Math 561: Theory of Probability I (Spring 2023)
This is the first half of the basic graduate course in probability theory. The goal of this course is to understand the basic tools and language of modern probability theory. We will start with the basic concepts of probability theory: random variables, distributions, expectations, variances, independence and convergence of random variables. Then we will cover the following topics:
- basic limit theorems (law of large numbers, central limit theorem and large deviation principle);
- martingales and their applications;
- if time allows, we will give a brief introduction to Brownian motion and Stein's method for normal approximation.
|Student hours||4-5:50pm Wednesdays + Appointment by email.|
|Contact||By email with subject line: "Math 561:"|
|Class||TR 11:00am-12:20pm in room 147 Altgeld Hall.|
|Grader||Andres Medina Landeros|
I will post pdf lecture notes for each class.|
Richard Durrett: Probability: Theory and Examples (Free Online edition v5). We will cover the first four chapters. It is okay to use another edition for studying. Some other relevent books:
P. Billingsley Probability and Measure (3rd Edition). Chapters 1-30 contain a more careful and detailed treatment of some of the topics of this semester, in particular the measure-theory background. Recommended for students who have not done measure theory.
|Prerequisite||The prerequisite for Math 561 is Math 540 - Real Analysis I. We will review measure theory topics as needed. Math 541 is nice to have, but not necessary.|
|DRES||To obtain disability-related academic adjustments and/or auxiliary aids, students should contact both the instructor and the Disability Resources and Educational Services (DRES) as soon as possible. You can contact DRES at 1207 S. Oak Street, Champaign, (217) 333-1970, or via e-mail at firstname.lastname@example.org.|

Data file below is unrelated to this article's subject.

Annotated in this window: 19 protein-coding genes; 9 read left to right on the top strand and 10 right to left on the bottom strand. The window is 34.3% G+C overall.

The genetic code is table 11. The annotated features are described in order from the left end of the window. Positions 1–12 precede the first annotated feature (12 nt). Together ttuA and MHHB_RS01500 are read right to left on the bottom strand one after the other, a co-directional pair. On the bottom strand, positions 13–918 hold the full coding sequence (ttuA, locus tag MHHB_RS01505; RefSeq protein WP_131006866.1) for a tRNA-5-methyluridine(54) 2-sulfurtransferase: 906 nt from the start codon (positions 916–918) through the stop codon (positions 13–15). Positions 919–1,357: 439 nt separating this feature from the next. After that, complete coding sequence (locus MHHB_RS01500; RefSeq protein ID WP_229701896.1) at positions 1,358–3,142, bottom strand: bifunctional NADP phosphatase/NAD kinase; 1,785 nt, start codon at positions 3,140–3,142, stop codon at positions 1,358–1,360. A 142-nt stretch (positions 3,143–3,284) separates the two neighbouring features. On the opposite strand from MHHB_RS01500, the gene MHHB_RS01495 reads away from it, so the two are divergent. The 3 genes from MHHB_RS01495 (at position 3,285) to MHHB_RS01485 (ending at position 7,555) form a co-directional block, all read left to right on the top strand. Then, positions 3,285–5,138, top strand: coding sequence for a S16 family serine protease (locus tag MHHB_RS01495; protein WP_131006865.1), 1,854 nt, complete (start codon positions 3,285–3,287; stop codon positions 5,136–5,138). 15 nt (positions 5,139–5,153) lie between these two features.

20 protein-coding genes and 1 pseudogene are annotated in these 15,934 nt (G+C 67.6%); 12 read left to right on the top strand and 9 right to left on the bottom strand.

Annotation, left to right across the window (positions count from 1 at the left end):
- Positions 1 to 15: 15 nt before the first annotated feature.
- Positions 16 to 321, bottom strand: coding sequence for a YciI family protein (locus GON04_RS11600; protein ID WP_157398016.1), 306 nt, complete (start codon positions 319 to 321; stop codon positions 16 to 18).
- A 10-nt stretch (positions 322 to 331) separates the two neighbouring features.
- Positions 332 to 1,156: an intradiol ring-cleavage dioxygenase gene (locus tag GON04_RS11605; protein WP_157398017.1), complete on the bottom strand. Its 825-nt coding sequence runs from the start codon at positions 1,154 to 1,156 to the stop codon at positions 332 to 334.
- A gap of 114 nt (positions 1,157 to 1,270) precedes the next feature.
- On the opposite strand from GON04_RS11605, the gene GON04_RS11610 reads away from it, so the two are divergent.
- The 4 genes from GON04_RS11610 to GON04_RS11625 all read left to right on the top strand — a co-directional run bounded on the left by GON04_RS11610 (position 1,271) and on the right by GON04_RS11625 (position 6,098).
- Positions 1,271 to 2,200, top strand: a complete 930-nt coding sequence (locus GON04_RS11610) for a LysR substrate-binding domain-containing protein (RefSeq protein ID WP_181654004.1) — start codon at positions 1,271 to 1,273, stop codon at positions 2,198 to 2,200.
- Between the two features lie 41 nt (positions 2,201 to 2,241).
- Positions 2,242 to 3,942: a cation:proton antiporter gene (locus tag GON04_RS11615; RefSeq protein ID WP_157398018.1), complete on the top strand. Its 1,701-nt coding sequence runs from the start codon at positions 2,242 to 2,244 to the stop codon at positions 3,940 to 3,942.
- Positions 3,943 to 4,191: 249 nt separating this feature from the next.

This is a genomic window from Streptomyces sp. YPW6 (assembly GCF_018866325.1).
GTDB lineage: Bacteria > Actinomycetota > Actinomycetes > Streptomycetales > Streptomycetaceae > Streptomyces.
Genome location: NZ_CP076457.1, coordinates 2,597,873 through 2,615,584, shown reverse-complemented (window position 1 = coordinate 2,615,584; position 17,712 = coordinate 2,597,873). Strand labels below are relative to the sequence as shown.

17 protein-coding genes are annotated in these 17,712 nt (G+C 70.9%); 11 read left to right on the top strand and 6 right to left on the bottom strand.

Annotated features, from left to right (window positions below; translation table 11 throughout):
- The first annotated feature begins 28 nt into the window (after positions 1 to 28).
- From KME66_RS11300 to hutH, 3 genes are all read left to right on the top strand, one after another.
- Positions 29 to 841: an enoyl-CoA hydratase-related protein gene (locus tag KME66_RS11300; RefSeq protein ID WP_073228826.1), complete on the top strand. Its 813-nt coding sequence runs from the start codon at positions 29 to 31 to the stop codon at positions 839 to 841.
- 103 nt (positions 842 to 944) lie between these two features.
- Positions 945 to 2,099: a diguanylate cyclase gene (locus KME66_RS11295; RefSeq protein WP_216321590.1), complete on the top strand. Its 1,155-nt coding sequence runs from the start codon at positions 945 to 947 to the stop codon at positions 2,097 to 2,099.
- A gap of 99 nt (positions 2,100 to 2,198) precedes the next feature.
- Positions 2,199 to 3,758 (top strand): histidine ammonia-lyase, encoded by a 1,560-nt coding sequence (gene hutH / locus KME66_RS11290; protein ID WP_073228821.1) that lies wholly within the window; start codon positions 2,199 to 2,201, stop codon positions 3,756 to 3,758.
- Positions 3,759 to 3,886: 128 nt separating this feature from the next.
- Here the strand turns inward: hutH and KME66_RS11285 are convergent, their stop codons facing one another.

|Grading Policy|| Homework: 40% of the course grade. Homework will be assigned weekly on Thursdays on Canvas, to be submitted at the start of next Thursday lecture or earlier in Canvas.
Solving a lot of problems is an extremely important part of learning probability. You are encouraged to work together on the homework, but I ask that you write up your own solutions and turn them in separately. Late homework will not be graded. If for some reason you've done a homework but can't turn it in online, send it via email before class. Because of this strict policy on late homework, I will drop your lowest score. Please talk to the instructor in cases of emergency. |
Midterm: 20% will depend on an in-class midterm exam on Tuesday, March 28, 2023. It will be technically comprehensive, but emphasizing recent material up to the most recent graded and returned homework assignment. Exam problems will be similar to homework problems.
Final: 40% will depend on a take home final exam. The final take home exam will cover the most important topics of the whole course. It will be assigned on the last day of the class and will be due on (tentatively) Tuesday, May 9, 2023.